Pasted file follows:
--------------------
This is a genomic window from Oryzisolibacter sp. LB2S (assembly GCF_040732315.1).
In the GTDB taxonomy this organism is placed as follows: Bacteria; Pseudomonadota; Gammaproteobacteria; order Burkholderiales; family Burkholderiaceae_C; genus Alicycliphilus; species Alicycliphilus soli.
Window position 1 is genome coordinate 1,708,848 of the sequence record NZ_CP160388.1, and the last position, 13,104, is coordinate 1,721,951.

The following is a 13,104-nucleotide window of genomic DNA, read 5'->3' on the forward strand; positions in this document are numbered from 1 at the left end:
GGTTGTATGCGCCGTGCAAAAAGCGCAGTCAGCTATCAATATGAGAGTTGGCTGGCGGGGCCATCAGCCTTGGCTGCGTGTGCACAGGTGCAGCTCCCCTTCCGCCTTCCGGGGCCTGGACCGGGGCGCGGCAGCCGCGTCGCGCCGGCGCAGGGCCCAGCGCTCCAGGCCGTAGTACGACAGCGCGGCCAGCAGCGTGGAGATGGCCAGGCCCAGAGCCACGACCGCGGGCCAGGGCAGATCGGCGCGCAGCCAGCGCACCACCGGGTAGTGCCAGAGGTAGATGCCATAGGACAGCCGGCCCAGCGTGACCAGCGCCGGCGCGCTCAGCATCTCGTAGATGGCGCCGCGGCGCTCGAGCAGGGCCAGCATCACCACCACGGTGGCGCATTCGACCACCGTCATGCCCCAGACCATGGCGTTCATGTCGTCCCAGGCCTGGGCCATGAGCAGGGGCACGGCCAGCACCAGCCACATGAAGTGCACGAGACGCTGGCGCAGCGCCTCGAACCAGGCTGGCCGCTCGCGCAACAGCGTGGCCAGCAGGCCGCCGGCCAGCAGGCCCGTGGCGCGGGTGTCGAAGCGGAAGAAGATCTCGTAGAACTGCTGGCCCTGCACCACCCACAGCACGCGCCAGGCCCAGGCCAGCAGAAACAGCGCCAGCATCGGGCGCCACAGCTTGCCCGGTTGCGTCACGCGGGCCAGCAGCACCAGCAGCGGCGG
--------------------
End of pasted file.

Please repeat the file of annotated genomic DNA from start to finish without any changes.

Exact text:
This is a genomic window from Oryzisolibacter sp. LB2S (assembly GCF_040732315.1).
In the GTDB taxonomy this organism is placed as follows: Bacteria; Pseudomonadota; Gammaproteobacteria; order Burkholderiales; family Burkholderiaceae_C; genus Alicycliphilus; species Alicycliphilus soli.
Window position 1 is genome coordinate 1,708,848 of the sequence record NZ_CP160388.1, and the last position, 13,104, is coordinate 1,721,951.

The following is a 13,104-nucleotide window of genomic DNA, read 5'->3' on the forward strand; positions in this document are numbered from 1 at the left end:
GGTTGTATGCGCCGTGCAAAAAGCGCAGTCAGCTATCAATATGAGAGTTGGCTGGCGGGGCCATCAGCCTTGGCTGCGTGTGCACAGGTGCAGCTCCCCTTCCGCCTTCCGGGGCCTGGACCGGGGCGCGGCAGCCGCGTCGCGCCGGCGCAGGGCCCAGCGCTCCAGGCCGTAGTACGACAGCGCGGCCAGCAGCGTGGAGATGGCCAGGCCCAGAGCCACGACCGCGGGCCAGGGCAGATCGGCGCGCAGCCAGCGCACCACCGGGTAGTGCCAGAGGTAGATGCCATAGGACAGCCGGCCCAGCGTGACCAGCGCCGGCGCGCTCAGCATCTCGTAGATGGCGCCGCGGCGCTCGAGCAGGGCCAGCATCACCACCACGGTGGCGCATTCGACCACCGTCATGCCCCAGACCATGGCGTTCATGTCGTCCCAGGCCTGGGCCATGAGCAGGGGCACGGCCAGCACCAGCCACATGAAGTGCACGAGACGCTGGCGCAGCGCCTCGAACCAGGCTGGCCGCTCGCGCAACAGCGTGGCCAGCAGGCCGCCGGCCAGCAGGCCCGTGGCGCGGGTGTCGAAGCGGAAGAAGATCTCGTAGAACTGCTGGCCCTGCACCACCCACAGCACGCGCCAGGCCCAGGCCAGCAGAAACAGCGCCAGCATCGGGCGCCACAGCTTGCCCGGTTGCGTCACGCGGGCCAGCAGCACCAGCAGCGGCGG